A TRADITION OF TRADITIONAL MUSIC FOR 35 YEARS!
LEMARS, Iowa....The NTCMA is preparing for their 35th festival of old-time rural country and bluegrass music, and according to Everhart, 'We even include some other musical art forms in our umbrella of rural music. Folk music is quite different today than it was during the time of Woody Guthrie, but we still have a large interest in the folk music that came from the upper Midwest. We also include ragtime music, which drifted up the Missouri River from Joplin, Missouri. We're also concerned about the 'nationality' music of the original homesteaders and settlers. Therefore, you'll find polka music, schottische music, accordion music, and even zither music that represents early settlers from Denmark, Sweden, Germany, Norway, Poland, Finland, England, Scotland, Ireland, and many of the other countries that our pioneers came from. We also include dancing. One of our ten stages is a dance hall,' Everhart continued, and an excellent opportunity to re-visit the polka and the waltz, and all those other incredibly fun customs.'
Bob Everhart is the President of the National Traditional Country & Bluegrass Music Association. 'We formed the NTCMA in 1975, but it was a much smaller organization then. We did our first festival of traditional music in 1976 as a Bicentennial celebration. This gave us our first opportunity to begin the work of 'saving' some of America's fine old-time rural music. Since then we have been featured in American Profile Magazine, a national newspaper insert, and on numerous national and international television shows. Over the years we have been in just about every relative newspaper and magazine that deals with 'tradition' as such. Our interests are in music and rural lifestyle, and from that small beginning 35 years ago, we now have a Pioneer Music Museum which houses over 2,500 artifacts of early rural music.'
America's Old Time Country & Bluegrass Music Hall of Fame is also located in the museum, and contains an incredible collection of momentos from some of the biggest name in this musical genre.
One of the ways Everhart makes sure that his 'tradition' of traditional music continues, is to include much of it in the NTCMA's annual festival, along with the life-style of the early pioneers. "We have a history of being a very rural agricultural society here in the upper Midwest, especially Iowa," Everhart added, "the customs, food, dance, art, crafts, and of course the music, is very important to us. That's why such a famous country music super-star like 'Whispering' Bill Anderson is making the trek to LeMars, Iowa. He'll be with us on September 3rd, to be inducted into America's Old Time Country Music Hall of Fame. He's already in the Nashville Country Music Hall of Fame, and we were concerned he might think this was a step down for him in recognition, but he thinks just the opposite. "The rural areas of America where what we call 'country' music came from is very important to all of us in country music. My home-state of South Carolina also has me in their Hall of Fame, so I'll be looking forward to my trek to Iowa, perhaps one of the most rural of the States in America."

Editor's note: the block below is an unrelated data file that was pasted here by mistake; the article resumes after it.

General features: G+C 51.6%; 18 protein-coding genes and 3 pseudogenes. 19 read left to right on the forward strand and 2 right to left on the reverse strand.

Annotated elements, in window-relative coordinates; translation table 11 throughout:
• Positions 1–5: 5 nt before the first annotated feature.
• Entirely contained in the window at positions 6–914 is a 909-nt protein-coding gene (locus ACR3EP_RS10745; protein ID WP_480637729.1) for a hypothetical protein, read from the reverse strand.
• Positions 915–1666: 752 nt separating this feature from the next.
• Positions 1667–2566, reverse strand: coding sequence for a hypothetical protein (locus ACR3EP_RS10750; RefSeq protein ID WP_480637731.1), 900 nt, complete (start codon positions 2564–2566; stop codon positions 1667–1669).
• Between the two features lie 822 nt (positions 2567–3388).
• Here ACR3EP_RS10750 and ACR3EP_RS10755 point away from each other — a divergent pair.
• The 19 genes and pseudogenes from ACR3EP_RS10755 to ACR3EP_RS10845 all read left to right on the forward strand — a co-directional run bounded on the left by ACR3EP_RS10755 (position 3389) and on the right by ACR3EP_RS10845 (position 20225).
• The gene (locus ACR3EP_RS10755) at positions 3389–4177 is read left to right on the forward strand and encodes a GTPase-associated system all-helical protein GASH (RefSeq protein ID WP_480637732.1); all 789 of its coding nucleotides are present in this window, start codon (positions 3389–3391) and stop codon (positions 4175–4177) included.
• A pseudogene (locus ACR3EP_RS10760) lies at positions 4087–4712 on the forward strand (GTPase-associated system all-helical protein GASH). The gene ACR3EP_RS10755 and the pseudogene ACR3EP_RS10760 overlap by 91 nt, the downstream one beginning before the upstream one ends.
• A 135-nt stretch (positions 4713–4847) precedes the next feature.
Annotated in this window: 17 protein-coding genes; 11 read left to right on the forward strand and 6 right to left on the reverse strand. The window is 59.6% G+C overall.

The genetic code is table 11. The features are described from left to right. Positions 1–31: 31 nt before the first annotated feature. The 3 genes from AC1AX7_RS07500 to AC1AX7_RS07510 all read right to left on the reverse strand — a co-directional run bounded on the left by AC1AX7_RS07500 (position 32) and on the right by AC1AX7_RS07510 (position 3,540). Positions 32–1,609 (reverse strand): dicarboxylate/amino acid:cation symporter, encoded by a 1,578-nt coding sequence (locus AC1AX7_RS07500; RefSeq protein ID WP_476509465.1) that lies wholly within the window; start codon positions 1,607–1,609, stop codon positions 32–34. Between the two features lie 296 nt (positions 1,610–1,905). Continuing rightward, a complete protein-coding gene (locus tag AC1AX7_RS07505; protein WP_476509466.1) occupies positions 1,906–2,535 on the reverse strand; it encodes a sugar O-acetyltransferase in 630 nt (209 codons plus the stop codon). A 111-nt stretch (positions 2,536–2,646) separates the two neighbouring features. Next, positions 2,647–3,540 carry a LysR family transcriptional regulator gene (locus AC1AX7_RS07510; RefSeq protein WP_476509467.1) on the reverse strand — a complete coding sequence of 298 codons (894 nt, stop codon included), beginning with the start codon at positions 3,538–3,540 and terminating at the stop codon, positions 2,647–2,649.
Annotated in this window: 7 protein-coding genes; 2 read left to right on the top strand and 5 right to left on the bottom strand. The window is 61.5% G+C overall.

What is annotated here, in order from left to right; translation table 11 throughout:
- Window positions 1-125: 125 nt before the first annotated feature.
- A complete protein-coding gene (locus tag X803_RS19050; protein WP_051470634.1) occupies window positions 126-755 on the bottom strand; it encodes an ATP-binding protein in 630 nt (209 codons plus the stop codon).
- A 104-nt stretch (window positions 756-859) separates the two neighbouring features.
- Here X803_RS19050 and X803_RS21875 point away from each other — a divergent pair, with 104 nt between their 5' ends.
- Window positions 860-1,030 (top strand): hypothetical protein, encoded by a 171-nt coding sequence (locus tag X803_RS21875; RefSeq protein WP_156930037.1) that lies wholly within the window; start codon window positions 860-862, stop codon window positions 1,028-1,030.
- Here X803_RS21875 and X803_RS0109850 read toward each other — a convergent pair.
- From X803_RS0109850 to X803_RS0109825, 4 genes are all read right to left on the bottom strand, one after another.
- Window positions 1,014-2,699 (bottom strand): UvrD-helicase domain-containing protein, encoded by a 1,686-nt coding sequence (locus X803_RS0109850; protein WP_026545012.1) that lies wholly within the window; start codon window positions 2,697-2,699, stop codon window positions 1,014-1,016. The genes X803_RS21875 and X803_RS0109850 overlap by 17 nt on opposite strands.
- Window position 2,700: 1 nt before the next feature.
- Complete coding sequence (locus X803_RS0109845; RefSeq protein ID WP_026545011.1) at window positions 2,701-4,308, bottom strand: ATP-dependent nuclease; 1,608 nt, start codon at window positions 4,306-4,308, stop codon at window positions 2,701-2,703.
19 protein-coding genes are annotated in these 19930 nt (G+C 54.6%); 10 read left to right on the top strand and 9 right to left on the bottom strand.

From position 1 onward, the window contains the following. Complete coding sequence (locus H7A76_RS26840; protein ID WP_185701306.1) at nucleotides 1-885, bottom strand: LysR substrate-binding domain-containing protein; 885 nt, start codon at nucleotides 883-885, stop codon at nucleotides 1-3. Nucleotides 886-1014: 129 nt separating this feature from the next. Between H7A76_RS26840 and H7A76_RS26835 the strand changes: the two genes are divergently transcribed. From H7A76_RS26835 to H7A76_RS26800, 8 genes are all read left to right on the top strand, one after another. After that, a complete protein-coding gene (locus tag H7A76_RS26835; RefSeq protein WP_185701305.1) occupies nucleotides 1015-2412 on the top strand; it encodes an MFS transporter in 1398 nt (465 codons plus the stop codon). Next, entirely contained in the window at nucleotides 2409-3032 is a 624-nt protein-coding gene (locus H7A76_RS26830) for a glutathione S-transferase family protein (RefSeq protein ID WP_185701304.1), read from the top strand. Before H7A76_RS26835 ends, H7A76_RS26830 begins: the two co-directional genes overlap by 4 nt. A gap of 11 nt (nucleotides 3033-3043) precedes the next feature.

"It's also an opportunity for us to induct Jim Reeves," added Everhart. "One of his cousin's is coming to represent him. So, we'll have a very nice Tribute Program to Mr. Reeves We'll have well over 650 performers this year over the seven days, and quite a few Hall of Fame inductions throughout the week."
The festival that Everhart directs, also has a Tipi Village, to make sure even early Native American music is represented. "It's not easy to present all this remarkable music and life-style in just a day or two, so the festival has been expanded to seven days," added Everhart. "We even have an early-bird pot-luck and Gospel show on Aug. 29th, the day before the festival officially kicks off on Aug. 30th. It goes to September 5th, with Labor Day being on September 6th."
Everhart goes on to remark on another 'tradition' that he is interested in. "Yodeling was very very popular in the early years of country music, and it is still practiced today by many different kinds of yodelers. This year we are introducing a "Yodeler's Paradise" made up of yodlers from around the world. From the United States we have Joyce Leonard from Michigan (just back from performances in Branson, Mo.), Mike Johnson from Virginia. I believe Mike is the only black country singer I know that yodels. And from Utah the very famous yodeler Kerry Christensen. He yodels at Silver Dollar City in Branson, Mo. annually. Add to that Stew Clayton and Gordon Wilcox from Canada. Stew is a fast yodeler, and Gordon yodels the slow Jimmie Rodgers style. Greta Elkin from Ireland is another fast yodeler, but Ben Steneker from Holland can slow his yodel down. The special treat is Roger Tibbs from New Zealand. He's the most famous yodeler from the Southern Hemisphere. So you can see why this festival is so important to 'tradition' and preservation work."
According to Sheila Everhart, Bob's wife, "We have an open door policy with our festival, and always have had. Every performer in show business had to 'start' somewhere, and we extend an invitation for anyone interested in performing country music to be with us. That's why super-stars come, and that's why beginners come. It's a sharing experience for all those that enjoy America's rural music, from the very beginning."
The Everhart's have a website where more information can be obtained. http://www.orgsites.com/ia/oldtimemusic "We have excellent rural-style food at this event," noted Sheila, "and we also have arts, crafts, and even an old log-cabin stage where quiet dulcimer, harmonica, and acoustic guitars can be heard without a public address system."